Mon Dieu! French parliament approves web ban for illegal downloading

Lawmakers in France, the birthplace of Rousseau and the idea of modern political liberty, have approved one of the most draconian laws ever seen in the fight against digital piracy of music, movies and software.

On Tuesday, the French National Assembly approved a bill, known as HADOPI 2, which would allow a French court to cut off a citizen's internet access after the third instance of copyright infringement. The judge could also impose a fine of up to EU300,000 ($415,000) or two years in a French prison.

"Freedom is not free license, liberalism isn't the jungle," French Culture Minister Frédéric Mitterrand declared Tuesday.
Mitterrand, who shepherded the new version of the law through parliament, said the measure would prevent "pillage" of works of art by "demagogues" who argue that everything on the web should be free, according to Reuters.

The winding development of France's so-called "three strikes" law has been closely watched around the world as an important test of state power to crackdown on digital piracy.

An earlier version of the law had been approved by the French Parliament in April but was struck down as unconstitutional before it could be enacted. Undeterred, the government of President Nicholas Sarkozy returned to parliament with a new bill, which it hopes will not be similarly rejected by the Constitutional Council.

Individuals convicted of so-called "negligence" for allowing a third party to "steal" music or movies using their internet connection -- by using an unsecured Wi-Fi network, say -- could face a EU1,500 penalty and a month-long suspension of their web access, according to the AFP.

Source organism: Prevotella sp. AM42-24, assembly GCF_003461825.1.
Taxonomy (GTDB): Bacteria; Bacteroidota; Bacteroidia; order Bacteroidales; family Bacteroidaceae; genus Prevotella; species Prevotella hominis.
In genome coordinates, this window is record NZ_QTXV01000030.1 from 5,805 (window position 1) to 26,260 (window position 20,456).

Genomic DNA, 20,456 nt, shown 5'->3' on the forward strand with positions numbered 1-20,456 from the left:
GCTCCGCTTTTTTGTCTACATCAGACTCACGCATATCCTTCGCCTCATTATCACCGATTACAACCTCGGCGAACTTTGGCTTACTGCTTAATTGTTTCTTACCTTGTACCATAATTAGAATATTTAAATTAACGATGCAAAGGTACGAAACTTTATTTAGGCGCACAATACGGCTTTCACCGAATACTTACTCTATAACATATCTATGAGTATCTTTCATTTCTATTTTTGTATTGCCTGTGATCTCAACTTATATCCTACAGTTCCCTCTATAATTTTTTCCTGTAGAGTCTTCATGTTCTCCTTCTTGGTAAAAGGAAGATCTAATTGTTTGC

"The penalties will probably be quite rare, for I believe in the effectiveness of this deterrent," Mitterrand told the AFP. The "three-strikes" law has been a major initiative of President Sarkozy and his model-singer wife, Carla Bruni.

Opponents of the law -- mainly on the French political left -- immediately announced a constitutional challenge to the controversial new measure.

"HADOPI 2 is still as dangerous as the first one, infringing on freedom of expression and communication, and still bound to fail," Jérémie Zimmermann, co-founder of the citizen advocacy group La Quadrature du Net, said in a statement.

"The repressive logic underlying the 'three strikes' is fundamentally incompatible with an inevitable evolution towards increasing the revenues generated by cultural works on the internet, while accompany the right for people to freely exchange cultural works for non-commercial purposes," Zimmermann said. "Let's hope that the Constitutional Council will once again protect French citizen's fundamental rights."

The law, which passed the French parliament 258 to 131, was backed by the music and film industries, which have seen dwindling CD and DVD sales amid the meteoric rise of peer-to-peer file-sharing. The measure was opposed by consumer groups. The same legislation passed the French Senate on Monday.

The law would create a French bureaucracy, the High Authority for the Distribution of Works and the Protection of Rights on the Internet (hence HADOPI), which would handle infringement complaints and issue warnings to those thought to be digital pirates.
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